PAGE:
But I’m sticking with the original: peanuts, roasted, and definitely salt-free. This preference is considered strange in my adopted Northeast, but I get it naturally. Among my earliest memories are Saturday mornings when our housekeeper would come to our house with a copy of the Sport News, then a weekly and a white bag with the blue and yellow Mr. Peanut badge on it, still warm to the touch. According to family tradition, that’s how I learned to read, sitting on Rosa Lee’s lap, eating peanuts.
Ask Mobilians of a certain age about the peanut shop. Her faces soften and her eyes gaze into a distant memory. It could be Mr. Peanut standing in front of the store, handing out samples. It might be going downtown to buy an Easter dress and hat, and a trip to the peanut shop depends on good behavior.
Councilman William Carroll, whose district includes downtown, remembers his father and grandfather sitting on the back porch, eating A&M peanuts. After college, Carroll and his fraternity brothers would get together every Friday night. “We had one person,” Carroll says, “whose job was to go to the peanut shop every Friday and buy three big bags to have at the Kappa house to have some peanuts with libations.”
Half a block from the peanut shop is Bienville Square, the unofficial hub of downtown. The plaza includes a gazebo, wrought-iron benches, about sixty oak trees, and squirrels that, like so many these days, come downtown for the kitchen. Generations of children and their adults have been buying peanuts at A&M and walking to the plaza to feed residents. “Rotund” is a description of the squirrels. “Too many” is another. Overcrowding has caused city officials to fear for the health of the oaks, which suffered significant damage from Hurricane Sally in 2020. Earlier this year, the city contracted with a wildlife service to trap twenty-five squirrels and relocate them. in rural Mobile County.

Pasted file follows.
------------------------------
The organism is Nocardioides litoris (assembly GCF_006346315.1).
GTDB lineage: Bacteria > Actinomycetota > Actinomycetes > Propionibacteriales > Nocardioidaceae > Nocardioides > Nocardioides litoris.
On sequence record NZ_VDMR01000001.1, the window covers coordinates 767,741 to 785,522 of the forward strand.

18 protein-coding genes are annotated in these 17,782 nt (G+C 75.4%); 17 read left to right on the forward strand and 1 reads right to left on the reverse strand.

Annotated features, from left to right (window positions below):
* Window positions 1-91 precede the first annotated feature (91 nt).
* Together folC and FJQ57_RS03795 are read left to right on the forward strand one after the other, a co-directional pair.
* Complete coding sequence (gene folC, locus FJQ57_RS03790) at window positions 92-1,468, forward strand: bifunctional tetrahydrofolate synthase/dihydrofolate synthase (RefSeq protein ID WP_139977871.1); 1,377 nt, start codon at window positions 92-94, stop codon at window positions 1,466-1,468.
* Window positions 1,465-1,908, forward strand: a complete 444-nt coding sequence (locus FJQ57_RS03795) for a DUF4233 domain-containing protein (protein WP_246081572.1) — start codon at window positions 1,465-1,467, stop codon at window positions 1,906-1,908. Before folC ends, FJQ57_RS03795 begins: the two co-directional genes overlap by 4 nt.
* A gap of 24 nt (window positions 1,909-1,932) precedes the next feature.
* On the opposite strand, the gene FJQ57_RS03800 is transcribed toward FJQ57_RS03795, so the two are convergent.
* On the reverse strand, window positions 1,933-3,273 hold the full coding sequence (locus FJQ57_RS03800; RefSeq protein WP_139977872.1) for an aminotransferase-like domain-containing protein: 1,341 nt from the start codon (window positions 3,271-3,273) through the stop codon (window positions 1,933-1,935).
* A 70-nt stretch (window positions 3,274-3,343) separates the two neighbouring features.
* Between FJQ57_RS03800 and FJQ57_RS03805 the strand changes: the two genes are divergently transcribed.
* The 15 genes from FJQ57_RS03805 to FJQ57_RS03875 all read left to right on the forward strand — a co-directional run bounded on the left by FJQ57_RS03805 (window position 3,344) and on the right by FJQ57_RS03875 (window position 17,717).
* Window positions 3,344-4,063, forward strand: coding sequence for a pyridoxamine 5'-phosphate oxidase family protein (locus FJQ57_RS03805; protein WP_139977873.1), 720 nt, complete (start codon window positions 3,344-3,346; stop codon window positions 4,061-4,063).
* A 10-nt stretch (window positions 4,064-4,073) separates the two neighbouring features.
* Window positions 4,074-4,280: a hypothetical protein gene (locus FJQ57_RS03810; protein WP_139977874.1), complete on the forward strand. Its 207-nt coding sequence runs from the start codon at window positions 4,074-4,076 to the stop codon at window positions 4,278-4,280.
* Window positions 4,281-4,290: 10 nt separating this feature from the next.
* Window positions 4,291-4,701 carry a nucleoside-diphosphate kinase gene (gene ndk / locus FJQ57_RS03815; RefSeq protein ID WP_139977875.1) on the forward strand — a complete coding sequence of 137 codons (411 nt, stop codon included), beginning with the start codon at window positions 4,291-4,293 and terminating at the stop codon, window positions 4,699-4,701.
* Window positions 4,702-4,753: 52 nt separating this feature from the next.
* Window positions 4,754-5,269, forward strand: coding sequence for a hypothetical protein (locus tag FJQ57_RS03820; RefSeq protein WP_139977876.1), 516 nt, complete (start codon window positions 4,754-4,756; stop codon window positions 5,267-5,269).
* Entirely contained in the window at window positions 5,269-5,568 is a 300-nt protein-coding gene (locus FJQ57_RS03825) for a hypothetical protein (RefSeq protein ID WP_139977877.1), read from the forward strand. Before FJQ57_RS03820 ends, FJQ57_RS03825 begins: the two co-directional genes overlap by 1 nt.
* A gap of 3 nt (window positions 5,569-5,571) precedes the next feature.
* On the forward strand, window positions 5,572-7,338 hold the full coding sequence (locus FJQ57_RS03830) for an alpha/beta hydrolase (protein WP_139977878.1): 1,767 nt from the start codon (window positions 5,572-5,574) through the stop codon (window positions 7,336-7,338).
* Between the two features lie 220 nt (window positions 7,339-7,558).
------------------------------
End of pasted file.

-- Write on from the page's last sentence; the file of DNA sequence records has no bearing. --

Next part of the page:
A few years ago, the dilemma inspired the local arts council to create Mystic Squirrels of Bienville as an informal Mardi Gras fundraiser. The Mystic SOBs, as they call themselves, march in the Joe Cain procession, also known as “the town parade,” on the Sunday before Mardi Gras. The Mystic SOBs wear chipmunk costumes, carry signs with chipmunk puns (I LIKE BIG NUTS AND I CAN’T LIE), and toss out little brown paper bags of A&M peanuts. The store does 20 percent of its annual business during the two-and-a-half-week show schedule. “Mardi Gras is our Christmas,” says DeGuire.
The downtown Dauphin Street I see when I return to Mobile is still in transition. Here is the trademark script for the Thom McAn shoe company, still on the doorstep of an empty store. There’s Southern National, which the New York Times named one of the top fifty restaurants in the nation. Between the two, by mailing address and otherwise, A&M is very much alive. Coca-Colas these days can come in twenty-ounce plastic instead of six-and-a-half-ounce cups, and customers ask for almonds, cashews and Brazil nuts as a health food. But I walk into the peanut shop and go back to my cell phone, the one I’ve carried in my heart for forty-five years. The one where my Uncle Herman, a gourmet of some renown, arrived from Chicago and asked for a ride from the airport to the peanut shop. Where he could eat a pound of roasted peanuts and consider it a snack. I can confirm that part of my mobile is gone. On my last trip to the peanut store, I ate a half pound of roasted peanuts and was full for hours. But I finished them before I got back to the car. What can I tell you? The bag was hot.